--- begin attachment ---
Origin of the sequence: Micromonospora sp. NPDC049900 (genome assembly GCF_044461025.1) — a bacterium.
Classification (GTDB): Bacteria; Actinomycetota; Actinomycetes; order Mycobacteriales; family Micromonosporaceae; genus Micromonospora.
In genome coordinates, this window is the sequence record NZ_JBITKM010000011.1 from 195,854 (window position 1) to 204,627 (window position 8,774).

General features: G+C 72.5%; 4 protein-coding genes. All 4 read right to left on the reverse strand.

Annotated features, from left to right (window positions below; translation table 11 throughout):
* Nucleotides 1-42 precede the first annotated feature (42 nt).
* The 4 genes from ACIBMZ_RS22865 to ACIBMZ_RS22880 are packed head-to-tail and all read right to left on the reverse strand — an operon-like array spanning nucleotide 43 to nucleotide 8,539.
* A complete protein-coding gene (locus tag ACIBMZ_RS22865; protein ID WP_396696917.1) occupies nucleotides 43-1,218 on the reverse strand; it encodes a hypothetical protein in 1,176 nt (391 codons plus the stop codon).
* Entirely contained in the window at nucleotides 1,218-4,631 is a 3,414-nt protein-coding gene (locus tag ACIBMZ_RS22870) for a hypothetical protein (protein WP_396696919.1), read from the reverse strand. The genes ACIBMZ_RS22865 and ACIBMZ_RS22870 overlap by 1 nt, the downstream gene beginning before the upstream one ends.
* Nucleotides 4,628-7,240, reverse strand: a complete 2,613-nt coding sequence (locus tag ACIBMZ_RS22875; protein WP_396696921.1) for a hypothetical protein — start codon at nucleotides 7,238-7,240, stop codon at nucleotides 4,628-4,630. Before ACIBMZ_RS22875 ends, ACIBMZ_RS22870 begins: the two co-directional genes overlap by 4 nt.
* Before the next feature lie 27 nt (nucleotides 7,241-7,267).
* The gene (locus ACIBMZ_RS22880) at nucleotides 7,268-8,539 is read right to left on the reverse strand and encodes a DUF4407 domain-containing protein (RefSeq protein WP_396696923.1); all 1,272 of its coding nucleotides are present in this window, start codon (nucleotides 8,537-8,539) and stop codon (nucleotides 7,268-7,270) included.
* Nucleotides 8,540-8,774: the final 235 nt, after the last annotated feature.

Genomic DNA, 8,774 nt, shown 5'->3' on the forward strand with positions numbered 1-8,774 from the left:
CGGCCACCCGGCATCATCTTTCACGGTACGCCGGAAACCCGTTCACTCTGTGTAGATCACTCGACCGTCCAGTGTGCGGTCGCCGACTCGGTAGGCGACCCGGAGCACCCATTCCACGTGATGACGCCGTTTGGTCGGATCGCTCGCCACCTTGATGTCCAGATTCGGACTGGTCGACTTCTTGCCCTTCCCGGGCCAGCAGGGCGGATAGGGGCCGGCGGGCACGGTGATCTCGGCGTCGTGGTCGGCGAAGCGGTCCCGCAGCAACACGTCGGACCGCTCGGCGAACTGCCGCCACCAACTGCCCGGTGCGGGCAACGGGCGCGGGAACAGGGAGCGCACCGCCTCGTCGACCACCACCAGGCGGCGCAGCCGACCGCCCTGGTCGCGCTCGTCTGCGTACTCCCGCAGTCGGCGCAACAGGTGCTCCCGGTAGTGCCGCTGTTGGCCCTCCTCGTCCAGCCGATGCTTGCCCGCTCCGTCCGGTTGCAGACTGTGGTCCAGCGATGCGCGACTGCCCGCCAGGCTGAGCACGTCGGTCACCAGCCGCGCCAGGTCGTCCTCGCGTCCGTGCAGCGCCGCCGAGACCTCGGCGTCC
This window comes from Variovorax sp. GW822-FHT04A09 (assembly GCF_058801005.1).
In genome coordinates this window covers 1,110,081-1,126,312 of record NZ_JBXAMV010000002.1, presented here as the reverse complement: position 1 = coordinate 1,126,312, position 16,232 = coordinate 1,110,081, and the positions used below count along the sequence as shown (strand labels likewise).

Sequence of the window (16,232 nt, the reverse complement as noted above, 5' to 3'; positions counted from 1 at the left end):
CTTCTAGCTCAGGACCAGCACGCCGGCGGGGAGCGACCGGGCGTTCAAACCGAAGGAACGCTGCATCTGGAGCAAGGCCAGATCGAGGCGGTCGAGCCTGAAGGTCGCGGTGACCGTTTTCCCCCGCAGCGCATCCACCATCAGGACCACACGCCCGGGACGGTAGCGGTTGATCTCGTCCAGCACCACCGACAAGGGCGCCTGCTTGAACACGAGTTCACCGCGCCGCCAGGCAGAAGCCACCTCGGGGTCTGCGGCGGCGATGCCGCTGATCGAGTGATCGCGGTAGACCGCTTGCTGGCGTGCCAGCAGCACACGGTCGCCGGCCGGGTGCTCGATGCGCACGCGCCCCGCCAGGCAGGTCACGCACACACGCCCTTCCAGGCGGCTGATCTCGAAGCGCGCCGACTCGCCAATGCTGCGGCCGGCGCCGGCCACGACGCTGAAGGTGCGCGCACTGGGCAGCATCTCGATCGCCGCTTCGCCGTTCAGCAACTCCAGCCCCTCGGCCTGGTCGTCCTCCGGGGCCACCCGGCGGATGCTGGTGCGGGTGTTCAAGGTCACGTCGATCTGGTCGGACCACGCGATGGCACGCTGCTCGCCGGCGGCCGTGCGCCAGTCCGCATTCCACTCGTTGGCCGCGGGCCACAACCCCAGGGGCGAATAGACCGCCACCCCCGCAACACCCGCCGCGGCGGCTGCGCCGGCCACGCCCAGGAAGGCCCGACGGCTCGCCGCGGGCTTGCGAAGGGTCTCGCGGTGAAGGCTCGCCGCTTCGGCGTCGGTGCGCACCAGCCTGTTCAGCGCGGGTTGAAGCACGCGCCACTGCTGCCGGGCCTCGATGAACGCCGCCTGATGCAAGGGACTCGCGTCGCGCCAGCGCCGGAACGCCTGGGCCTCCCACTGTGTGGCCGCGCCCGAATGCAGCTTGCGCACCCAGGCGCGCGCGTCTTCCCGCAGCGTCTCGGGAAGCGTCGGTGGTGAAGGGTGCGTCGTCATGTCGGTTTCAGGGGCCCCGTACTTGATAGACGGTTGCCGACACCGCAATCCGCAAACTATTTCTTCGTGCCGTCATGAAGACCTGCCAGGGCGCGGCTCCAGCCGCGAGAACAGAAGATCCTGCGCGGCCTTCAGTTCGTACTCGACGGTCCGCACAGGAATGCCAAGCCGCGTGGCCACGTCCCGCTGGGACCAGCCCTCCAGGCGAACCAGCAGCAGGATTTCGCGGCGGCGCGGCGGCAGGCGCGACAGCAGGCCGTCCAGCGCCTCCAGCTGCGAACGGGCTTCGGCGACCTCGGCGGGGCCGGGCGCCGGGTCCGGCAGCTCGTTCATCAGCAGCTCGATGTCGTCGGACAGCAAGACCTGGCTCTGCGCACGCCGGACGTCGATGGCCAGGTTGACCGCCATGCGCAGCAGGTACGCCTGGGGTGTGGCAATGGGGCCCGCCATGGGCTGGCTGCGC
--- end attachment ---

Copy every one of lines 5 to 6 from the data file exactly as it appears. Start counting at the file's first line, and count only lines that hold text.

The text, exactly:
Annotated features, from left to right (window positions below; translation table 11 throughout):
* Nucleotides 1-42 precede the first annotated feature (42 nt).